With global tensions spiraling over the North Korean nuclear crisis, President Donald Trump wants to pile extra pressure on Pyongyang by urging regional allies to dramatically boost spending on high-tech US military gear.
Though existing regulations preclude any sudden changes, Trump's remarks this week open the door to what could amount to a regional military buildup -- a move sure to anger China.
"I am allowing Japan & South Korea to buy a substantially increased amount of highly sophisticated military equipment from the United States," Trump said Tuesday on Twitter.
A day earlier, he told his South Korean counterpart Moon Jae-in that Washington is willing to approve arms sales worth "many billions of dollars" to Seoul following Pyongyang's most powerful nuclear test to date.
Tensions are soaring after Pyongyang's test Sunday of what it said was a hydrogen bomb designed for a long-range missile.
Declaring that "enough is enough," America's ambassador to the UN Nikki Haley said existing measures had not worked and accused North Korean leader Kim Jong-Un of "begging for war."
And South Korea's defense minister has said it's time to reconsider whether the US should redeploy "tactical" nuclear weapons to South Korea -- the reduced-yield warheads were withdrawn in the 1990s.
Experts worry such a move would heighten the risk of a mishap or goad North Korea into conducting a first strike.
Meanwhile, the United States is lifting restrictions on South Korean missile payload capabilities, previously restricted to a maximum warhead weight of 500 kilograms (1,100 pounds).
Bruce Klingner, a senior research fellow at the Heritage Foundation, said the limit had been raised to 1,000 kilograms.
Both South Korea and Japan already spend billions of dollars annually on US military technology. Owing to how the US approves arms sales, it is impossible to increase spending overnight.
The State Department's Foreign Military Sales program is a lengthy process in which bureaucrats vet a request before passing a prospective deal to Congress for approval.
Jim Schoff, a senior fellow at the Carnegie Endowment for International Peace, said Trump cannot circumvent these rules.
"It's not his call to do that," Schoff told AFP. "It's Congress's call in many cases to waive the restrictions and limitations that they themselves have put on the sale of US technology."
Even after Congress approves a sale, it can take the Pentagon months or even years to flow the equipment to the purchasing country.
While Trump's words will have little immediate effect on military sales, his messages may help pressure China into taking a more assertive role in addressing North Korea's weapons program.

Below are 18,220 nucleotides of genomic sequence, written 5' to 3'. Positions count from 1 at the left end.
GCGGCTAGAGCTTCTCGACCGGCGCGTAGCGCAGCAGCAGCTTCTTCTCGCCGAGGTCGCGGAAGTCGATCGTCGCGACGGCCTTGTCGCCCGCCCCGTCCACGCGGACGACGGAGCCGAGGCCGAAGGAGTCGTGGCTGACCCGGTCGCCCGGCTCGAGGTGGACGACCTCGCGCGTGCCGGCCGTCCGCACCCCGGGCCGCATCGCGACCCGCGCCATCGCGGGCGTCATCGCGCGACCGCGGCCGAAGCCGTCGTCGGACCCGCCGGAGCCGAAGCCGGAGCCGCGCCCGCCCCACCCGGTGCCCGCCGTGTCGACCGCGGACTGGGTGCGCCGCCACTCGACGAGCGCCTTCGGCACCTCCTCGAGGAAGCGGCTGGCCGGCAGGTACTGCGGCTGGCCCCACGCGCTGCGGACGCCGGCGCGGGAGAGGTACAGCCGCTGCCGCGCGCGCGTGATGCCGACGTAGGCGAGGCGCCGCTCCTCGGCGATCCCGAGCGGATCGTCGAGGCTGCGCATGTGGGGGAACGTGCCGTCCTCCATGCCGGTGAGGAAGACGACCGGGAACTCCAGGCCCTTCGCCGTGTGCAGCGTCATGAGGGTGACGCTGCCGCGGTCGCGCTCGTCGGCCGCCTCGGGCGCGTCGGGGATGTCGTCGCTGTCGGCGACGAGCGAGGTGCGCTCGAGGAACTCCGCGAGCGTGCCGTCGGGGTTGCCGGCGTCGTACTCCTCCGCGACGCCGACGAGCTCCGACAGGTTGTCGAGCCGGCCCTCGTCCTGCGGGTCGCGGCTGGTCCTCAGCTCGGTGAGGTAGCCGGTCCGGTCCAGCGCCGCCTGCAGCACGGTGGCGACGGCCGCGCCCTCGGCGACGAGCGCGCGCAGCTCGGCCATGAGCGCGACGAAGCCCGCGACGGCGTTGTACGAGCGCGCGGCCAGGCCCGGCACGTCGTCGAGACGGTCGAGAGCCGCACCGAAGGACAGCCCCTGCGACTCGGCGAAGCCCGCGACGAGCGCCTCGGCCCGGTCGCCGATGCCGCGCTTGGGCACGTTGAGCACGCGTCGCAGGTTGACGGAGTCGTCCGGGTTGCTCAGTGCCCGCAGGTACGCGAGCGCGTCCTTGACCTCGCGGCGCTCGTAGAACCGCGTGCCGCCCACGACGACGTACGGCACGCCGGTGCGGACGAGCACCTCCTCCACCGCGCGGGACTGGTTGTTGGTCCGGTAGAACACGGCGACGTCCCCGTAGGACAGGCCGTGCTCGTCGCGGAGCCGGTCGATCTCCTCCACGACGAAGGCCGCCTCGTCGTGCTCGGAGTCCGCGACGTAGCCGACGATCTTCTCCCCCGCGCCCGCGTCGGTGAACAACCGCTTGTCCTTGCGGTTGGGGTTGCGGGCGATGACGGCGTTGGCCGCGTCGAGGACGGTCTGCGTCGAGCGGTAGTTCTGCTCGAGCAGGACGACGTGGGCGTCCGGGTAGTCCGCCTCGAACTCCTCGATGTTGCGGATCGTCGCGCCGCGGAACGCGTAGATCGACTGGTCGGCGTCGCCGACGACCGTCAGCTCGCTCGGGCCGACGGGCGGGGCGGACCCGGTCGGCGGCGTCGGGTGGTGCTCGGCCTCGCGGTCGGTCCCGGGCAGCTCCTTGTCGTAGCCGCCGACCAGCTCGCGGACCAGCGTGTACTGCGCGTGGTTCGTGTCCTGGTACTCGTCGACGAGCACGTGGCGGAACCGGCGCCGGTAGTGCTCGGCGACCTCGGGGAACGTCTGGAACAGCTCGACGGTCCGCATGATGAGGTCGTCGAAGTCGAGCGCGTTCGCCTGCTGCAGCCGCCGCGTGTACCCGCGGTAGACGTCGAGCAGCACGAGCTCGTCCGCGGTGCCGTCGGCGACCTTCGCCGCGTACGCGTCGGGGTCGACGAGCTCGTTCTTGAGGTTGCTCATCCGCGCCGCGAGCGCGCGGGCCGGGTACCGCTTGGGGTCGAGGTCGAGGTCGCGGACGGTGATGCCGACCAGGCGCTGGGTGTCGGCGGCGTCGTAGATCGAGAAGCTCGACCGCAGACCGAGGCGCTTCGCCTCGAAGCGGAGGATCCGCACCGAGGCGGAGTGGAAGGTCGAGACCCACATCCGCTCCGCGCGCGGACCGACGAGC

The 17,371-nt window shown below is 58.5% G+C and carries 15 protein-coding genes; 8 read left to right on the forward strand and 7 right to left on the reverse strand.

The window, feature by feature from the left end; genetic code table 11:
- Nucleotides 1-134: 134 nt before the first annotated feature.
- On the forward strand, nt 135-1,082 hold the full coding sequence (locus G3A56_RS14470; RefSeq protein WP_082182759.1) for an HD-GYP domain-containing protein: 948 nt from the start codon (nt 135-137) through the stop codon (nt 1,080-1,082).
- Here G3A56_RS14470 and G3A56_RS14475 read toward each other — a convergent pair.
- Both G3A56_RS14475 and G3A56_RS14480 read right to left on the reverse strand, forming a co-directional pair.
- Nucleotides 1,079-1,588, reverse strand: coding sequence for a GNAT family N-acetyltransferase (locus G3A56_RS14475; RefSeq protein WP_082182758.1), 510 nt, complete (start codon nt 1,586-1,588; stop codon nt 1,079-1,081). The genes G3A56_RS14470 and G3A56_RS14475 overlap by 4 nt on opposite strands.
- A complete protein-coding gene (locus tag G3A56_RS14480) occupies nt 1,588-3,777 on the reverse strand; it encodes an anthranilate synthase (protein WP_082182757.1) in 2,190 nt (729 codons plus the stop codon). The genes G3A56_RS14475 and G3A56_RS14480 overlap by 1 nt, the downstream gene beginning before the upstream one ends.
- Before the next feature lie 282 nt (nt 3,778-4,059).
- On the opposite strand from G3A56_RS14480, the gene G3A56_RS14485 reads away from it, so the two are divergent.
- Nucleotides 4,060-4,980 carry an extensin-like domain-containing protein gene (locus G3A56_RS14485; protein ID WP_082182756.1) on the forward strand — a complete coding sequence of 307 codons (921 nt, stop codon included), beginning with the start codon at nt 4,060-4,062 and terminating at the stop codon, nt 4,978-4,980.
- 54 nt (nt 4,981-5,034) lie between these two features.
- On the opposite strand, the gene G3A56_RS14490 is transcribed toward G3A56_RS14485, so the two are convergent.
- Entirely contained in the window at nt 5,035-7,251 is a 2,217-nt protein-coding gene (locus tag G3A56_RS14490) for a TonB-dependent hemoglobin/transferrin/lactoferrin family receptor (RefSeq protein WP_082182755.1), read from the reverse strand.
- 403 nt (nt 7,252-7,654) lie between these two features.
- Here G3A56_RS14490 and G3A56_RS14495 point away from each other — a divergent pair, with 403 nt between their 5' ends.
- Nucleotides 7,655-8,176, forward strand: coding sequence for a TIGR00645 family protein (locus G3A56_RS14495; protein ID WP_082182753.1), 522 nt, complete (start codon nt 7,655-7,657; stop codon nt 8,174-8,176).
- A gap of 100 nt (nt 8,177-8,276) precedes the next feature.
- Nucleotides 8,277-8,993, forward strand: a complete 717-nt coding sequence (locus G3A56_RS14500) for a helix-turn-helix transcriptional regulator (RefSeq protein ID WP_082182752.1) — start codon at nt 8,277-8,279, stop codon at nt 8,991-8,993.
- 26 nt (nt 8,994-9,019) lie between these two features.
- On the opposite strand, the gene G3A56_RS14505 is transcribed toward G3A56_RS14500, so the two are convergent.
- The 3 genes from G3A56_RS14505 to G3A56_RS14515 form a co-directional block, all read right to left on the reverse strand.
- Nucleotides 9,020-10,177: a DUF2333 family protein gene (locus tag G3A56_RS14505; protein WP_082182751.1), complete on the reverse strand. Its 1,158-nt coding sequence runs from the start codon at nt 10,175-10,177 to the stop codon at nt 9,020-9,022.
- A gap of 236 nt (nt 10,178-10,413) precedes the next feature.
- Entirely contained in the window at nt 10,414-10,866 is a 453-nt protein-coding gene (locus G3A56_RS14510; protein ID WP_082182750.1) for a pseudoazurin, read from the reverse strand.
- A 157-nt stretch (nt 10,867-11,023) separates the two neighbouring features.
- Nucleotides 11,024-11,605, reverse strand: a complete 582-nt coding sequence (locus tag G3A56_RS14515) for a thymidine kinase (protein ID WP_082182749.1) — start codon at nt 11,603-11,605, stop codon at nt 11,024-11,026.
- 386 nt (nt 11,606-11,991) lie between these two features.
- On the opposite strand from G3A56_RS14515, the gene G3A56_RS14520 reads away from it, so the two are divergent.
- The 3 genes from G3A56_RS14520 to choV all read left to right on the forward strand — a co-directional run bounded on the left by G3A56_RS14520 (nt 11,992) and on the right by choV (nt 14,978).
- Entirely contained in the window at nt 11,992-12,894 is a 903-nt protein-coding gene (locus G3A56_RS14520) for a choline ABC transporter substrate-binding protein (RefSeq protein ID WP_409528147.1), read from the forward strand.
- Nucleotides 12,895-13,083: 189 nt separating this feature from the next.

Beijing does not want sophisticated US radars and weapons systems on its doorstep and reacted furiously when the United States deployed the Terminal High-Altitude Area Defense (THAAD) system to South Korea.
The United States sold arms worth nearly $5 billion to South Korea between 2010 and 2016, according to an analysis by the Stockholm International Peace Research Institute.
South Korea was the fourth biggest buyer of US arms in that period, behind Saudi Arabia, Australia, and the United Arab Emirates.
And Japan spends roughly $3 billion per year on US defense equipment and weapons systems, Schoff said.
Much of that is for high-end US weapons systems such as the F-35 stealth fighter and Global Hawk drones.
Japan could significantly boost its spending on additional F-35s or Aegis Ashore, a land-based adaptation of the maritime Aegis missile-defense system.
Japan already has Patriot batteries, which can stop lower altitude missiles, and SM-3 missiles that can take out short- to intermediate-range ballistic missiles flying at higher altitudes.
Some experts are calling for the United States and its allies to shoot down future North Korean missiles.
The technology is not perfect but the Pentagon has demonstrated it can hit ICBM and intermediate-range missile targets.
An attempted shoot-down would "put the burden of risk on North Korea in challenging the United States and its allies and of escalating any potential crisis," wrote Evans Revere and Jonathan Pollack of the Brookings Institution.
Schoff said any attempt to redeploy tactical nuclear weapons to South Korea was pointless, as it would amount to exposing bombs that are currently well hidden in submarines or elsewhere.
"Why would you want to take the nukes off those hard-to-find platforms, put them in a bunker with a big 'hit me here' sign on it?" he said.
Klingner, of the Heritage Foundation, said Trump's messages may have been more aimed at reassuring South Korea rather than any meaningful shift in how weapons are sold.
"In a lot cases with (South) Korea, it's: 'We want you to do something to reassure us,' and sometimes the specifics don't matter," he told AFP.